How will Consumers and Providers Protect Private Data from the NSA?

The NSA breach reveals that the super adversary the security people hoped would never materialize does exist - the government agent with pretty much unlimited time and resources to store and analyze the majority of Internet traffic.


31 October 2013

How will Consumers and Providers Protect Private Data from the NSA

The NSA breach reveals that the super adversary the security people hoped would never materialize does exist - the government agent with pretty much unlimited time and resources to store and analyze the majority of Internet traffic.

Does this mean ‘game over’? I have reasons to be optimistic here. Once the initial shock is gone and we read past the headlines, one can see that proven techniques work when used to design systems with highly resourced adversary in mind. This may sound simplistic, but encrypting sensitive content and implementing proper cryptography at the application level are two practical measures that will produce effective protection for private data.

Bruce Schneier’s article Attacking Tor: how the NSA targets users' online anonymity provides details on techniques used by government agencies to identify and to attack targets, as well as to collect data for “later.” One can pick and choose their favorite part of Schneier’s article - be it quantum servers doing man-in-the-middle attacks by racing Google searches or funny codenames like ‘Egotistical Giraffe’.

I looked for hints on what kind of protections may be effective. The main focus of Schneier’s article was Tor resiliency to direct attack. This got me thinking about how encryption can be used as a strong countermeasure. The main lesson here is that properly implemented encryption works - even against such a sophisticated adversary like the NSA Systems Intelligence Directorate (SID). Otherwise, they would not need to build the whole attack orchestration system to compromise the end users’ computers. They would just collect and decrypt the data right from the Internet backbone.

And the second lesson, based on the first – applications are responsible for protecting the data they process. It is safe to assume that transport layer protection can be weakened and bypassed and that access controls for large repositories can be circumvented. The last resort protection is the application layer encryption that utilizes standard algorithms and secure key management. Standard algorithms are public and it is highly unlikely to have a backdoor weakness there.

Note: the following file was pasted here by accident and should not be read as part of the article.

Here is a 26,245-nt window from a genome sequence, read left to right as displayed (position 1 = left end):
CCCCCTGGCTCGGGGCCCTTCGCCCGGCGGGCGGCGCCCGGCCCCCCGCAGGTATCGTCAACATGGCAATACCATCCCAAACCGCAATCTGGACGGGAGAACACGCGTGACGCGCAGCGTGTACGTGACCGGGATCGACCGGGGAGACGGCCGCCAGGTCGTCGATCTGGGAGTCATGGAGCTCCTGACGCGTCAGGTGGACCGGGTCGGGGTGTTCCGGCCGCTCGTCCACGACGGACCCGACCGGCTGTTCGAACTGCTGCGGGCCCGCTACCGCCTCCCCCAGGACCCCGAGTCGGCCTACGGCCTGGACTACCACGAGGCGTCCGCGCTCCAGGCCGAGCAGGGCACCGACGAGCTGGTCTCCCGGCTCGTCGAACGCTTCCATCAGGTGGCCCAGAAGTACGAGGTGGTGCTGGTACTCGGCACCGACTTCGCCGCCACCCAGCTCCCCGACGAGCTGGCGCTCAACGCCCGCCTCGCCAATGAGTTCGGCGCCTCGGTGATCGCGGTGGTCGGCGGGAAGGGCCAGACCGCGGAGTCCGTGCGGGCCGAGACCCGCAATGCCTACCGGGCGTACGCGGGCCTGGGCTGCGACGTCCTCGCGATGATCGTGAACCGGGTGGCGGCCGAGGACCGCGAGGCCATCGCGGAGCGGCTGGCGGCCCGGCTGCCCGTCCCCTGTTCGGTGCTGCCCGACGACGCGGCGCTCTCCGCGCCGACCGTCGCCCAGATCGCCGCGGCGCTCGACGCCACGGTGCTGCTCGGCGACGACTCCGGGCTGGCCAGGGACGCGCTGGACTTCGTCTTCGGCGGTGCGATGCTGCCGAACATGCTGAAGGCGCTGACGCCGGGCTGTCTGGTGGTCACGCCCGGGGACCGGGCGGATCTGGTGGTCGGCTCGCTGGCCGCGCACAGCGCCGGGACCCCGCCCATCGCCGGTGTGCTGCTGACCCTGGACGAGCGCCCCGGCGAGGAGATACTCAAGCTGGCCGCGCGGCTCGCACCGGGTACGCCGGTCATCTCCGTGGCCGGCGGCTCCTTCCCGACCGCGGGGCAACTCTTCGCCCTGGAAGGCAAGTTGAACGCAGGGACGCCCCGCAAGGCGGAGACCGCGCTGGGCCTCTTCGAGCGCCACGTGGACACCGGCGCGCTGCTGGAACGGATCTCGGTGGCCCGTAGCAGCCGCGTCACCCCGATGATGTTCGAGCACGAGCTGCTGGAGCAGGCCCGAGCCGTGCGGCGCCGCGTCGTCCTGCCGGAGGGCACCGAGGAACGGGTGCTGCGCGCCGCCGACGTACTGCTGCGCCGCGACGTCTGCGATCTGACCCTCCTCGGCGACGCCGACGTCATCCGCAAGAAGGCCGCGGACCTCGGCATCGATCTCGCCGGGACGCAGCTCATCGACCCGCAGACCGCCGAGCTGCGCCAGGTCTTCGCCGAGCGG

Time will show whether either the consumer or service provider community or both will succeed in restoring mutual trust to conduct substantial online business across vast geographies. In the meantime, as consumers we just have to hope that providers will take advantage of those lessons and implement proper protections. Providers, on the other hand, must realize that data privacy is becoming an increasingly important criterion for cloud service selection.

Another related topic comes to mind - adversaries storing encrypted SSL data for later analysis, and how to use Perfect Forward Secrecy as a countermeasure. Stay tuned for my next blog.

 



Mushegh Hakhinian

Mushegh Hakhinian

Mushegh Hakhinian represents Intralinks at the Cloud Security Alliance SME Council, is a certified information systems security professional, and is a frequent contributor to industry publications. Prior to joining Intralinks, Mr. Hakhinian lead security functions at a multi-tenant online banking service provider and an international bank.